Aphton Corp. on Monday released Phase III data showing that Stage IV pancreatic cancer patients treated with its anti-gastrin immunogen, G17DT, had a median survival time that was 53 percent longer than the placebo group.
William Leonard, an associate in investor relations at Miami-based Aphton, said he would not discuss details of the trial beyond information included in a press release. The trial, described as randomized, double-blind, controlled and statistically powered, was conducted in European countries.
Leonard would not say how many people participated.
"Aphton does not want to prejudice the review of this trial by regulatory authorities in the various jurisdictions. Therefore, any additional information regarding either the trial or its strategy will be provided by means of a public news release at the appropriate times," the release said.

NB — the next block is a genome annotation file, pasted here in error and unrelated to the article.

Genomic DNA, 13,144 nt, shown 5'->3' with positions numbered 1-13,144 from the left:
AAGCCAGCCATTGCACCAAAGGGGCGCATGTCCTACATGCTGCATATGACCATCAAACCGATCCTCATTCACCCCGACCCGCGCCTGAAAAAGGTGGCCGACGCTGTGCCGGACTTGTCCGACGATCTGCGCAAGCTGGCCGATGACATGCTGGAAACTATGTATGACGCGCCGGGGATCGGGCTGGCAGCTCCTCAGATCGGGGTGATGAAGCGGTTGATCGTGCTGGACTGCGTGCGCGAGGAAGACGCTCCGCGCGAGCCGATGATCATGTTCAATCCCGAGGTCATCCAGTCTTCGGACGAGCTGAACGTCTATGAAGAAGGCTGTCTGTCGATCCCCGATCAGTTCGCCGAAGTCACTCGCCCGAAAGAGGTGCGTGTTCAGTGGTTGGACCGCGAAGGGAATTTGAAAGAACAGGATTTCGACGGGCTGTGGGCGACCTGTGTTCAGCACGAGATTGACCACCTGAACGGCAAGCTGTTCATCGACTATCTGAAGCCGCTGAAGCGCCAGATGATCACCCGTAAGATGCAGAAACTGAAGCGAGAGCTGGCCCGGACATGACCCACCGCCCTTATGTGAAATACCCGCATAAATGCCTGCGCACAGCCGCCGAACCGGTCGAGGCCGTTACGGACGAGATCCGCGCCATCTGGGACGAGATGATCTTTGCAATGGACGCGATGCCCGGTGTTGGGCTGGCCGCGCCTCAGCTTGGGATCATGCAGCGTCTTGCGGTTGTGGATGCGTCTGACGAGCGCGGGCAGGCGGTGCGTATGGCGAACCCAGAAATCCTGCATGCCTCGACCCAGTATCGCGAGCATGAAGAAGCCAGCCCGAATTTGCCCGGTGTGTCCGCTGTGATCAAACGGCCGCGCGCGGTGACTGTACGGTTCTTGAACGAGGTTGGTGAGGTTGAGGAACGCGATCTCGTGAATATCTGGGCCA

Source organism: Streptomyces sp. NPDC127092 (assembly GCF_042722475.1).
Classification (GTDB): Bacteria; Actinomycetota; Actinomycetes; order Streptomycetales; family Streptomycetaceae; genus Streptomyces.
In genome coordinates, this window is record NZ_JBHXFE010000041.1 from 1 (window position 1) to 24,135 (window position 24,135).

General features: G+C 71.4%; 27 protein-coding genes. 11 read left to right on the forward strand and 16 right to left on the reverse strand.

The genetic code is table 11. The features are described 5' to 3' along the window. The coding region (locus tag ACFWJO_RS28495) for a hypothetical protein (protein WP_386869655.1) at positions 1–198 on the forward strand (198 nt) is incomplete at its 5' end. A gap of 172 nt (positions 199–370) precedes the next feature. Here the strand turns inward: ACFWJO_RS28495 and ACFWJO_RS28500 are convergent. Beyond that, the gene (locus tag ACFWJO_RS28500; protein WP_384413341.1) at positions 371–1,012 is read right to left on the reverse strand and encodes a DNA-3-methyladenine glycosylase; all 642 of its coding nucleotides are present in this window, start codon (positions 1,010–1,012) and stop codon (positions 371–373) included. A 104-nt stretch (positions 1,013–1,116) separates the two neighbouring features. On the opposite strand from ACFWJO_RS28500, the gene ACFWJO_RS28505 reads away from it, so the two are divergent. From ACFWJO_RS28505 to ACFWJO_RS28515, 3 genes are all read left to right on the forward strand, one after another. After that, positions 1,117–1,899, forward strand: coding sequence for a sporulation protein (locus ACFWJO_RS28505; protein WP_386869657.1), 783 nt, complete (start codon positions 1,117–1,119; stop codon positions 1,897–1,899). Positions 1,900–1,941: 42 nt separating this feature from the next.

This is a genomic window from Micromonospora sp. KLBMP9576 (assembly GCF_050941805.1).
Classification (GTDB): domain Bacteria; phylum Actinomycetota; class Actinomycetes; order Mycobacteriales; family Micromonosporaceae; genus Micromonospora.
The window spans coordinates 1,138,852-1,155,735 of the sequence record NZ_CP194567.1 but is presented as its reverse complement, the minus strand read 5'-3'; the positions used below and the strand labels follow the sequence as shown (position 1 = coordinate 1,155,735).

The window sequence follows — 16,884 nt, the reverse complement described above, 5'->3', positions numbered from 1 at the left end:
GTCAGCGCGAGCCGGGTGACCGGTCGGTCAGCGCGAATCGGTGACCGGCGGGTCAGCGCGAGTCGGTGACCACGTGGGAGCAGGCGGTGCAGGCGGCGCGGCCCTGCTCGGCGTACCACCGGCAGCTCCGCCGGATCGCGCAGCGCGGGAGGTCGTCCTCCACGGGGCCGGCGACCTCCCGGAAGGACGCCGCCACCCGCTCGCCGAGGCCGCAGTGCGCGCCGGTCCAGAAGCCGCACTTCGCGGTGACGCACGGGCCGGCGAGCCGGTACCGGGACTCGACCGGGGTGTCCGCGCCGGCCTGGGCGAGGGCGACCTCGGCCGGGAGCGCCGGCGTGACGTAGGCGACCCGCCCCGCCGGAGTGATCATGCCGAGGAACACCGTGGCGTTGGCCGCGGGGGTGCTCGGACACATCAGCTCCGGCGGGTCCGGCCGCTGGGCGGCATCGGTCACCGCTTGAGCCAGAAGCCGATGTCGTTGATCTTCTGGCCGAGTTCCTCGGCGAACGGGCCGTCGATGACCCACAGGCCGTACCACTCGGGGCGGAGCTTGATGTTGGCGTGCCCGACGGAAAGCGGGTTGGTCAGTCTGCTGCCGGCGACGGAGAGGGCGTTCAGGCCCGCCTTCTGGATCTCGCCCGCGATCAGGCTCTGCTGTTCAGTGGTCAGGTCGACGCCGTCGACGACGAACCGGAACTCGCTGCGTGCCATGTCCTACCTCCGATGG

According to the company, 25 percent of the patients in the G17DT arm had a survival time that was 106 percent longer than the control arm, and at any one time, patients on G17DT had a 143 percent higher likelihood of surviving longer than control patients.
The trial included patients with advanced pancreatic cancer who had received no previous therapy. The primary efficacy measure was survival time from the date of randomization.
"Aphton believes these are pivotal Phase III clinical trial results and is formulating its strategy for selection of jurisdictions and the timing of regulatory filings for marketing approvals therein," the release said.
Aphton also is studying G17DT in patients with advanced gastric cancer, and plans to study the same immunogen in patients with gastrointestinal reflux disease.
Aphton's stock (NASDAQ:APHT) closed Monday at $2.12, up 2 cents.